Dethklok: “Dethalbum III”

Dethklok is a virtual five-piece band that is the creation of Brendon Small, the musician/ comedian/ animator/ voice-actor and the star of the Adultswim show “Metalocalypse” on Cartoon Network.

The fascinating thing about the show is that the virtual band managed to escape from Small’s imagination and found life as a touring band with guest musicians. And the music from the show (written and performed by Small with Gene Hoglan, who provides the drumming) has managed to become the highest charting death metal albums released in the United States.

But even with the pressures of writing and voicing characters in a cartoon and the relentless touring schedule for both fans of the show and the music, Small still makes the music the center focus.

So what can one expect on the third album from the fictional band members Skwisgaar Skwigelf (aka taller than a tree), Toki Wartooth (aka not a bumble bee), William Murderface (aka Murderface, Murderface), Pickles the drummer (aka doodily doo ding dong doodily doodily doo), and Nathan Explosion? If that last sentence meant anything to you then you’ll already know you’re going to buy this album. But if it didn’t, I’m pleased to say on its merits as a death metal album, “Dethalbum III” delivers some brutal goodness.

Far from shunning some of the sillier qualities of metal and its over-the-top image, Brendon has no problem embracing them while still showing his love for the genre. On “Dethalbum III,” any restraint that might have been present on the first two albums is done away with immediately by the delightfully juvenile shock-fest of the album opener “I Ejaculate Fire.” But beneath the shock-value, gross-out humor lies some brilliant melodic death metal that would put many “real” bands to shame.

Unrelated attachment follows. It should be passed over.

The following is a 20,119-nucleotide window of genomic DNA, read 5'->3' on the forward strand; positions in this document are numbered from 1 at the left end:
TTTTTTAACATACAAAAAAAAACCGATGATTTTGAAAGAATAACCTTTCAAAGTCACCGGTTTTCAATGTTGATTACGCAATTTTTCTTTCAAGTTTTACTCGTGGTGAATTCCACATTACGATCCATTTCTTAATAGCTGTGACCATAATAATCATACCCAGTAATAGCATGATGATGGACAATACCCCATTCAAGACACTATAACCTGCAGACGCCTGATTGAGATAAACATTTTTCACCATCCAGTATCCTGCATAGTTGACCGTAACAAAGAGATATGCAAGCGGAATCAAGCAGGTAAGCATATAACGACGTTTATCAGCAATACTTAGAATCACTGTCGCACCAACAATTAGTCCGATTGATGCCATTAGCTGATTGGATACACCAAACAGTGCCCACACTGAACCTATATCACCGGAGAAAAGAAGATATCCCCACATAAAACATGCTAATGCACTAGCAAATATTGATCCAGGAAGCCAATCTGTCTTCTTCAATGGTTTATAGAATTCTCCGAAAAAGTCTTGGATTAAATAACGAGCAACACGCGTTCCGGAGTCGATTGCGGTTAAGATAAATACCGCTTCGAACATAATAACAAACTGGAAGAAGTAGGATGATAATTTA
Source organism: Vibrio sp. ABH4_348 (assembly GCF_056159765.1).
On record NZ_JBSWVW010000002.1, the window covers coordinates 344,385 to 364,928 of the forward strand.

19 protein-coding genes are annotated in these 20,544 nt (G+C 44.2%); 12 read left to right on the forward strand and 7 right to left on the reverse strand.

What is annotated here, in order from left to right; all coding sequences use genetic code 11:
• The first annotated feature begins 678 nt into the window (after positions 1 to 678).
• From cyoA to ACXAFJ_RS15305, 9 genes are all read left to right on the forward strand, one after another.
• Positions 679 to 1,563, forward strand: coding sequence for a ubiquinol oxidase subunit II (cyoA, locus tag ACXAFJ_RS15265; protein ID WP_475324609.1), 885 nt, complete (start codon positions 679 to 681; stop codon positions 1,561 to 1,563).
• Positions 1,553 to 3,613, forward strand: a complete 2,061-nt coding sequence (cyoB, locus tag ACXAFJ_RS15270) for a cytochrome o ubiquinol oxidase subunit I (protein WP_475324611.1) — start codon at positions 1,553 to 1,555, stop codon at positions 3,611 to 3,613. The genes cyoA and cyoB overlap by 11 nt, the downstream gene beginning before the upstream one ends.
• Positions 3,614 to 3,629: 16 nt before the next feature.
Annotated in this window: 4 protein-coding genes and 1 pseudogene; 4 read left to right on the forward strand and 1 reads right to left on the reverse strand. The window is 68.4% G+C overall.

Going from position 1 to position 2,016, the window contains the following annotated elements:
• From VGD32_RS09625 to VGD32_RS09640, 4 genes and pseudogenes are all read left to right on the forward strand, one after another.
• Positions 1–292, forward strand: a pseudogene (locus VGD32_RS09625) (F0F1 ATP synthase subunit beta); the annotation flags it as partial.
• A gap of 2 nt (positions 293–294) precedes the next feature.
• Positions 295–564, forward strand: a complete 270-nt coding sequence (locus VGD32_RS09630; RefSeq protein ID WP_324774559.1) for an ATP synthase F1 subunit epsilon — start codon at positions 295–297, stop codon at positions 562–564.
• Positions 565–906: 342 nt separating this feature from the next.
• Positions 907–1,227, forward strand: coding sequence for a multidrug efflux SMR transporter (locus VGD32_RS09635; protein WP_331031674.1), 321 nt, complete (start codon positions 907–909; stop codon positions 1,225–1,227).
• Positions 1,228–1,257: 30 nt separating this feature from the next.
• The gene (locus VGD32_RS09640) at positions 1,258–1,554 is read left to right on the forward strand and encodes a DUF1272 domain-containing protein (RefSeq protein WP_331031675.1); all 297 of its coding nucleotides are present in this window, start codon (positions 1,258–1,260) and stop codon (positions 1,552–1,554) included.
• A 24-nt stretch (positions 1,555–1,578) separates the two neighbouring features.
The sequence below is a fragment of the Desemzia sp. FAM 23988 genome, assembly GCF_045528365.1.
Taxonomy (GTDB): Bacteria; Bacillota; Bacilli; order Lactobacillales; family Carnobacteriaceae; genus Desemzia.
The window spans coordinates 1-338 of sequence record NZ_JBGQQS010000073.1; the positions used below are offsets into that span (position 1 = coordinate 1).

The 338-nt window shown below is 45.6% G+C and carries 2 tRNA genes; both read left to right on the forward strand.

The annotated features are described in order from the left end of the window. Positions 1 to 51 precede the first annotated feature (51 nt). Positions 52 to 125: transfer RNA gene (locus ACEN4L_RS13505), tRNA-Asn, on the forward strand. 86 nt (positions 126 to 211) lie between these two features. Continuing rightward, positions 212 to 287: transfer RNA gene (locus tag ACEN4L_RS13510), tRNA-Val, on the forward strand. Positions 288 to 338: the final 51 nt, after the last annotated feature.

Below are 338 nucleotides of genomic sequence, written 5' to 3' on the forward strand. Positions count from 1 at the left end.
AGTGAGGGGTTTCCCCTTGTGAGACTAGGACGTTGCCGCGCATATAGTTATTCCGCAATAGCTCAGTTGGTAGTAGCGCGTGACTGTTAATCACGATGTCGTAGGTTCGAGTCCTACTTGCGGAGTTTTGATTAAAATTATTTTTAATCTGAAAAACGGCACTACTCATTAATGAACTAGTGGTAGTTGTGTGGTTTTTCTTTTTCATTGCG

Brendon’s dizzying guitar playing serves up all the tasty riffs and soloing madness that any seasoned head banger would love. The dark humor Dethklok is known for is still present, whether it’s the tongue-in-cheek rant of “Crush The Industry” or the sheer ridiculousness of “Impeach God.” But there’s also a truly epic feel to the album with longer songs.

For people who aren’t fans of this kind of music, a lot of the humor is lost, and the music may prove inaccessible. Even for metal fans, at nearly an hour the album feels a little too long and some of it begins to feel repetitive near the end. But there’s still plenty to recommend.